There is discussion about arbitrary censorship of our freedom of expression in every possible policy area these days. While the issue is intensely political, it is crucial to understand that arbitrary censorship is not a matter of left-wing or right-wing politics, but a threat to democracy as a whole.
Human rights law in Europe and internationally foresees that there are conditions where restrictions on freedom of expression can justifiably be implemented. However, such restrictions need to be genuinely necessary and provided for by an accessible law that can be challenged in an independent court.
We can see how this principle works in practice in the US and Europe. The US Supreme Court ruled that speech that tends “to incite an immediate breach of the peace” is not protected by free speech rules. Similarly, in the well-known Handyside vs UK case, the European Court of Human Rights ruled that the plaintiff’s free speech rights had not been breached by a fine applied for the publication of an “obscene” book, but did set a high bar for such restrictions to be imposed.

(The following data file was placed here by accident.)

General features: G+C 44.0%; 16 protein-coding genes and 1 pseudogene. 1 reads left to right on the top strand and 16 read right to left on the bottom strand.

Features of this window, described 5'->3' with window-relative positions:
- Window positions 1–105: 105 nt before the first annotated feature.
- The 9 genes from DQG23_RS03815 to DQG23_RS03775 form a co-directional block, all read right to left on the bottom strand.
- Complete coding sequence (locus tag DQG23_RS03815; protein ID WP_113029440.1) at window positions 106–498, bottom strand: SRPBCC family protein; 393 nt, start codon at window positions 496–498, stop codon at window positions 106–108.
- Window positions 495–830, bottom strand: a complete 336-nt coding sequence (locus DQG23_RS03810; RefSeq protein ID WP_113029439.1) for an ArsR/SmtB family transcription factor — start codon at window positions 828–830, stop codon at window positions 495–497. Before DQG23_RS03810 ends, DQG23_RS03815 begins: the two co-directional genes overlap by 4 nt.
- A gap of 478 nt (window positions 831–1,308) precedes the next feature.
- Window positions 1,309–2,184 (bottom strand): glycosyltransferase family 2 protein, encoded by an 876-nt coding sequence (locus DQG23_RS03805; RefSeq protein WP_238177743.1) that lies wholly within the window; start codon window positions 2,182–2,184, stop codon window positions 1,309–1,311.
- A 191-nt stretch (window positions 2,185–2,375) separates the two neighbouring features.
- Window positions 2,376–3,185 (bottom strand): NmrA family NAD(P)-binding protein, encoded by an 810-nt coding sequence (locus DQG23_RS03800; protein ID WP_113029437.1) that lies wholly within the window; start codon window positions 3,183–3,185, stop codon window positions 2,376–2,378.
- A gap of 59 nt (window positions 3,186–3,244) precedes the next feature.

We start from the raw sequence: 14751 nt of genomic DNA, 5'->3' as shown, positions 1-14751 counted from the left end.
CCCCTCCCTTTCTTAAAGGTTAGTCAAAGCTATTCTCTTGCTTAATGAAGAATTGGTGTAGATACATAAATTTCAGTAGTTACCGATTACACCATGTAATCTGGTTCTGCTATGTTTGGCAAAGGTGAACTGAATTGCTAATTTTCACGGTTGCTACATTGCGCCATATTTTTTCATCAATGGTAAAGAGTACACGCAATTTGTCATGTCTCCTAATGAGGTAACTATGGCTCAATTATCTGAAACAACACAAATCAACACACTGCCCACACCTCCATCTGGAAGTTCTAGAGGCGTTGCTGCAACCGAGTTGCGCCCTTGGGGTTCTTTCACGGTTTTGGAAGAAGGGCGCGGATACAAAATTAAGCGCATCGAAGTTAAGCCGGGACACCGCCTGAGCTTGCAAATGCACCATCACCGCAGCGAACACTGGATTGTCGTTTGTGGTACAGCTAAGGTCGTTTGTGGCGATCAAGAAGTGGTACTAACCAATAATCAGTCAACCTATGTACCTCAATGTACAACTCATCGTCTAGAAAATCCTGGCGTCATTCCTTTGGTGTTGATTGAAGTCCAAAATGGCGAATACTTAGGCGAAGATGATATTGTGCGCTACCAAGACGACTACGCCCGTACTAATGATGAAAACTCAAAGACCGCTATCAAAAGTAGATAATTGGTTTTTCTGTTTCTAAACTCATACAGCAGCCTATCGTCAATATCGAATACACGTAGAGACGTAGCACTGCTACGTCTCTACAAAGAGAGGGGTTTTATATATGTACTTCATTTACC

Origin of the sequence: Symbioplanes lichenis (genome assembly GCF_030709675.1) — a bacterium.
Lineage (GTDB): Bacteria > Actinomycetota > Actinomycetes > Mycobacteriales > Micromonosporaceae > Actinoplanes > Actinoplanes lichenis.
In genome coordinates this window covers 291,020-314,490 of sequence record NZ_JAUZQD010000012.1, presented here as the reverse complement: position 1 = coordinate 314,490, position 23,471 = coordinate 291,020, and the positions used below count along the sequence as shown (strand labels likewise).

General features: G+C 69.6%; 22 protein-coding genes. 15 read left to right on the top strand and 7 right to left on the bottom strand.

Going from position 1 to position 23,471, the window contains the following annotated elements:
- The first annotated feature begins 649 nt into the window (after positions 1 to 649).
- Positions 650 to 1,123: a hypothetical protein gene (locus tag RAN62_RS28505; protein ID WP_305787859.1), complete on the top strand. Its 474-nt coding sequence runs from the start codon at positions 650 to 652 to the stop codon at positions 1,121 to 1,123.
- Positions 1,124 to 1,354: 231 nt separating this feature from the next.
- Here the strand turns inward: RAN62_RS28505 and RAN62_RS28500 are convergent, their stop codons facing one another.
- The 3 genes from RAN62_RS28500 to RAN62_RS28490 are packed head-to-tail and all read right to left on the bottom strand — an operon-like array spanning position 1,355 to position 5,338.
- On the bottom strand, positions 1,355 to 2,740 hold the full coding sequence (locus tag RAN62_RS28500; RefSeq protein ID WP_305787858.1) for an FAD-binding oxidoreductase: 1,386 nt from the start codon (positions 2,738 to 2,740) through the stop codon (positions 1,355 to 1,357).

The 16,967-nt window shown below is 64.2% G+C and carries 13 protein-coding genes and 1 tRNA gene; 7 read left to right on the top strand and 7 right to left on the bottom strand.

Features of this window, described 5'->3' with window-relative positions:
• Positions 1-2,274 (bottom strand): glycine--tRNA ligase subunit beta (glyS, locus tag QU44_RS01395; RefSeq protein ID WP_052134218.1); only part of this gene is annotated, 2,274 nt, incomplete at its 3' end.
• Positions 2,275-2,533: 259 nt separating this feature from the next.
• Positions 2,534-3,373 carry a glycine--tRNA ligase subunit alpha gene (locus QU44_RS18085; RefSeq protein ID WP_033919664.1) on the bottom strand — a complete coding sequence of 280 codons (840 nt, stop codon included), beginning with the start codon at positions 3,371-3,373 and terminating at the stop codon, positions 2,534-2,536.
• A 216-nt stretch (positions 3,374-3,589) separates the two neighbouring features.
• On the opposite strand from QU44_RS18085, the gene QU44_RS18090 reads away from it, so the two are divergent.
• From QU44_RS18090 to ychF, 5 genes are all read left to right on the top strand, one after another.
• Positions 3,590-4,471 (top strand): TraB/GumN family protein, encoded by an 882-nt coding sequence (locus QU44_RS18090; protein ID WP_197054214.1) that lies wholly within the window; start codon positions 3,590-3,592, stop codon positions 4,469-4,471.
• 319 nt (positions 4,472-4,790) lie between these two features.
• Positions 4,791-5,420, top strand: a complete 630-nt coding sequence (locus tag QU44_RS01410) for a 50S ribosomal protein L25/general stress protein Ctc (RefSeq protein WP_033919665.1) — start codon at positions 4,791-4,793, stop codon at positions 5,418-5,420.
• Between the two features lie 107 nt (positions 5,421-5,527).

The need for protection of freedom of expression represents a long-standing democratic consensus about safeguarding our fundamental freedoms from abuses, regardless of the political motivation of the abuse. Without freedom of expression, there is less political accountability. Less accountability means more abuse and more corruption.
Arbitrary censorship: An issue of human rights, not left and right.
We know from history that oppressive regimes and ideologies, whether they claim be from the left or from the right, have always sought to undermine freedom of expression. This is done overtly by censorship laws and/or insidiously by intimidation of the media.
Arbitrary censorship has resulted in pro-choice channels being repeatedly blocked on YouTube.
Arbitrary censorship has resulted in LGBT channels being “hidden” by YouTube.
Arbitrariness threatens the weakest.
Arbitrariness threatens democracy and accountability.
Looking back – history teaches us all we need to know.
Looking forwards – we must never repeat the mistakes of the past.
Fighting arbitrary censorship is about decency, equality and truth, not politics.
(Contribution by Joe McNamee, EDRi Executive Director)